As we passed that 22nm to 16nm barrier, almost all the major semiconductor fabrication companies on the leading edge transitioned from planar transistors to FinFET transistors. The benefits of FinFET were numerous, including better drive currents and lower leakage, better scalability, faster switching times, and an overall better transistor of choice for semiconductor logic. With FinFETs, and multiple rounds of improvements, the technology has scaled from Intel’s first 22nm products down to the 5nm products we will see from TSMC’s partners this year.

As expected, at some point the ability to scale a FinFET will become prohibitive, and new technologies will be needed to help continue the scaling. Research on post-FinFET transistor technology has been progressing at a break-neck pace, and most attention has been moved into ‘Gate-All-Around’ technology, which lifts the channel and allows the channel width to scale as needed for the type of transistor in use. GAA-FETs offer significant advantages when it comes to transistor performance control – for most FinFET processes, foundries can offer several designs based on voltage and performance, but GAA-FET designs turn those discrete options into something more continuous. You might see these referred to as nanosheets, or nanowires.


From Samsung

As is perhaps to be expected, GAA-FET designs (and layered GAA-FETs) are more complex to build than FinFETs or planar transistors. The first GAA-FET demonstration was in 1986, and in 2006 a 3nm implementation was demonstrated. However, building it in a lab compared to building it at scale as part of a foundry process available to customers is a different scale of complexity. At a number of technical semiconductor conferences through 2018 and 2019, a number of design companies and foundry offerings have discussed GAA-FET or similar designs as part of their upcoming portfolio.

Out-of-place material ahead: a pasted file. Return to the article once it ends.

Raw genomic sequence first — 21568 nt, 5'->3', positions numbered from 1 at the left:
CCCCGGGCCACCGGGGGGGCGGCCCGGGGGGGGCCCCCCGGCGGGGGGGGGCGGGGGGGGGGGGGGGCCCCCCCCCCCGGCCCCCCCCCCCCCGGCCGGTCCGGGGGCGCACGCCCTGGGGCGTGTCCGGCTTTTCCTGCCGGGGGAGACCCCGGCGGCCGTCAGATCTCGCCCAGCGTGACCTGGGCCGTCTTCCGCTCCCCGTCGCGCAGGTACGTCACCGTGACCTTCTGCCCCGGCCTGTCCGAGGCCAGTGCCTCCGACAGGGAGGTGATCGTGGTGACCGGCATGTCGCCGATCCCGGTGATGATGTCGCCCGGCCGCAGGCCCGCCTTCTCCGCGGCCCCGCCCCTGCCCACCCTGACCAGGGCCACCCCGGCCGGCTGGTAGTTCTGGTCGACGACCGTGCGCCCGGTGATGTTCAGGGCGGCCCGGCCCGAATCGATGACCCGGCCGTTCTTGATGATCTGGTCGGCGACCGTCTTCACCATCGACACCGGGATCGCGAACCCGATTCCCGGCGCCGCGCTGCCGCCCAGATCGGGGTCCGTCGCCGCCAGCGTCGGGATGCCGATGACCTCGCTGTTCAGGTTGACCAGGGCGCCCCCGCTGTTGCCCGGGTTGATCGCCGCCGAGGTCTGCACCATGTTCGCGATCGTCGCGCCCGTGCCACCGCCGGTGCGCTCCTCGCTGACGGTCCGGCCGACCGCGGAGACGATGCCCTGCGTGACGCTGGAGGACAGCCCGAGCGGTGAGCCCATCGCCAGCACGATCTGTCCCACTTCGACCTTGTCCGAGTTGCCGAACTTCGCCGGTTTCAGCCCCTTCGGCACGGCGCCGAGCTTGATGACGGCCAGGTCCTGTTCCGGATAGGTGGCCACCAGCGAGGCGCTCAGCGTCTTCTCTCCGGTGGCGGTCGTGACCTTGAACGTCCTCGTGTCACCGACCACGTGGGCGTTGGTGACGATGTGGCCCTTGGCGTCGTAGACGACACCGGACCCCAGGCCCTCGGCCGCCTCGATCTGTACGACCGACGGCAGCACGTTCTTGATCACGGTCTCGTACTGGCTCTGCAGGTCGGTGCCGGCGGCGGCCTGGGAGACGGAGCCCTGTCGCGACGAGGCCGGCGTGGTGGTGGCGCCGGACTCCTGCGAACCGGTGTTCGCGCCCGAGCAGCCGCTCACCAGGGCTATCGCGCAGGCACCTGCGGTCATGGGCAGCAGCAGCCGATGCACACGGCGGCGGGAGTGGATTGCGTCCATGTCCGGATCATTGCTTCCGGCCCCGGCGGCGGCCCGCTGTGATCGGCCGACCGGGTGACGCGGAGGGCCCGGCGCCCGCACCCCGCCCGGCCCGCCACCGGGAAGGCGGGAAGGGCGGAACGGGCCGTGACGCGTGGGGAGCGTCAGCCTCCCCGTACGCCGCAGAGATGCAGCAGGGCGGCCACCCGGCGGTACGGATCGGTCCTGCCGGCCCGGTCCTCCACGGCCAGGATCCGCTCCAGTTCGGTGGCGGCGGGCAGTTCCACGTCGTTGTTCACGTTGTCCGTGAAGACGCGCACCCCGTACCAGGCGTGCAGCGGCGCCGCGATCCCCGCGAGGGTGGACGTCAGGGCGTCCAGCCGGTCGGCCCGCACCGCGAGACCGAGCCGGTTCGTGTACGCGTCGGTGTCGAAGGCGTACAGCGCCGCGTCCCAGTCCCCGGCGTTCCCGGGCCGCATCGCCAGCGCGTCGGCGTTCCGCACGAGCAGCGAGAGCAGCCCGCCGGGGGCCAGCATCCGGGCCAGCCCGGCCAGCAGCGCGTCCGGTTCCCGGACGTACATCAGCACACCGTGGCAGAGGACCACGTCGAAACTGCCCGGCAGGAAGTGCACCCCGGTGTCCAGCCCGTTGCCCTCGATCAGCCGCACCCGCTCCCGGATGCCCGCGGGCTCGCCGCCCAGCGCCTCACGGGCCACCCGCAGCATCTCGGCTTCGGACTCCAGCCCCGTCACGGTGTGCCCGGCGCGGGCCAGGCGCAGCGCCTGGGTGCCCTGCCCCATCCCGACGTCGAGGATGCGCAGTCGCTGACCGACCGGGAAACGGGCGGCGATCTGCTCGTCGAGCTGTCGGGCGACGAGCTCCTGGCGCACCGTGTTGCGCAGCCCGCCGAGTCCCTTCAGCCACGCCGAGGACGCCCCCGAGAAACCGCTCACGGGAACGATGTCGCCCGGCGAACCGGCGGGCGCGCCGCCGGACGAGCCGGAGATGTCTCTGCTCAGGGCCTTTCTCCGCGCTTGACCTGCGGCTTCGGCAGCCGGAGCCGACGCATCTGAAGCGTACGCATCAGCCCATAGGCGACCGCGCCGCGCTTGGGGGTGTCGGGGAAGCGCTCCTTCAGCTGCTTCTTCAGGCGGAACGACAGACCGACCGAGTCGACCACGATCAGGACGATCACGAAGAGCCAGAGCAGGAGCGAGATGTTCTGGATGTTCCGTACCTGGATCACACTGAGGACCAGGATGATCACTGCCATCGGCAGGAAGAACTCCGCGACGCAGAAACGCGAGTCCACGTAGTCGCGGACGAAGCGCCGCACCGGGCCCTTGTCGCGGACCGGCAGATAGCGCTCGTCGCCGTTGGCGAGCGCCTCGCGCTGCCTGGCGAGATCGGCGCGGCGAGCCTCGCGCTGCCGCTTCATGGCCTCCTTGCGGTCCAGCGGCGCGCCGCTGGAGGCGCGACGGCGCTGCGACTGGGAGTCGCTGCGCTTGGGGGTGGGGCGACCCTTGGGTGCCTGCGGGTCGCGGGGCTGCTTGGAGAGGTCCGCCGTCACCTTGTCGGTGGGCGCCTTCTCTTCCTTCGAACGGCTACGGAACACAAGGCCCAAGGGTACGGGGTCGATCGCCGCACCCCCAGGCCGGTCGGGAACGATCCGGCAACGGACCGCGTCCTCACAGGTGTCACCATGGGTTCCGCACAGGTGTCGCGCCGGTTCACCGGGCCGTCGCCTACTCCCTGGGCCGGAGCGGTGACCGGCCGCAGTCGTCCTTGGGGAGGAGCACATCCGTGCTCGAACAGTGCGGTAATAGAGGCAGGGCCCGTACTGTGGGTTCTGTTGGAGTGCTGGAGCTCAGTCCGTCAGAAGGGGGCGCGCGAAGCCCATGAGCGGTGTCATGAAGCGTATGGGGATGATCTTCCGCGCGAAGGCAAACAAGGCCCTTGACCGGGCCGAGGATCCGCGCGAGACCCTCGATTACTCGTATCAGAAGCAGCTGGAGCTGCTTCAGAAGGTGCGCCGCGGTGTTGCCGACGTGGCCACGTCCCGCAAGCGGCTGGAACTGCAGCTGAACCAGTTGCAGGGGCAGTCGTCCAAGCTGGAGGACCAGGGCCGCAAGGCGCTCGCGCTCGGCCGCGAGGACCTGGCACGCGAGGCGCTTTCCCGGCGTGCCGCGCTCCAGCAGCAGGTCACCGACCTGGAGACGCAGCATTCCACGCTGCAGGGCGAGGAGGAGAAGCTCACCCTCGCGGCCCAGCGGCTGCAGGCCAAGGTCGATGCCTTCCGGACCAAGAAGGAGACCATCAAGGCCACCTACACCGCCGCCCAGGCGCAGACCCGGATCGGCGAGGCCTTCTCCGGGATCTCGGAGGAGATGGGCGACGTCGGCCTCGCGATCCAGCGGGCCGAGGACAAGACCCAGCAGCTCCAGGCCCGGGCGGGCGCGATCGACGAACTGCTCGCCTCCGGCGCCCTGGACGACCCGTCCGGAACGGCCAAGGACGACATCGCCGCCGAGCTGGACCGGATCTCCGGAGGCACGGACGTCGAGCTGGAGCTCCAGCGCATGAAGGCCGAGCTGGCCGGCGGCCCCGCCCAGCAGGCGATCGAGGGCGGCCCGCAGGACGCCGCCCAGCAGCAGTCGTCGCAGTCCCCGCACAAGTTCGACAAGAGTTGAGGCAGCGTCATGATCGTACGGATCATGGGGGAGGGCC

Most notably, Intel has mentioned that they will start using it within the next 5 years, which would put it around its 5nm-3nm node technologies.


Intel

Samsung has announced its intention to deliver its version, known as MBC-FETs, as part of its 3nm process node, expected to be in volume manufacturing by late 2021. In May 2019, the company released a statement that the first v0.1 version of its 3GAE PDK was ready for customers. Over a year later, we would expect this to be on track – the 2020 version of Samsung’s Foundry Forum, which was delayed due to COVID, should be happening later this year.


Samsung

As these sorts of transistors grow in use, we expect the range of sheet widths available to increase, as well as the number of stacked layers in a GAA design. CEA-Leti this year, at the 2020 Symposia on VLSI Technology and Circuits, demonstrated a 7-layer GAA-FET using nanosheets specifically for high-performance computing.


CEA-Leti

So what has happened with TSMC? As part of the Technology Symposium, it has stated that for its 3nm process technology it will remain with FinFETs. The company states that it has enabled a significant update to its FinFET technology to allow performance and leakage scaling through another iteration of its process node technology. TSMC’s N3 will use an extended and improved version on FinFET in order to extract additional PPA - up to 50% performance gain, up to 30% power reduction, and 1.7x density gain over N5. TSMC stated the predictability of FinFETs will help enable the company deliver the technology on an approved timescale.

This last statement is more than telling – if the development of FinFETs, now on its 3rd/4th/5th generation (depending on the foundry), has enabled a level of comfort and predictability that a first generation of GAA-FET cannot provide, then in order to satisfy its big customers (almost all leading-edge logic silicon), it has to keep to its cadence. That being said, there could be a chance for TSMC to offer GAA-FETs on different versions of its 3nm nodes in the future if it wishes, however the company has not made any public statements at this time to this effect, compared to Intel and Samsung.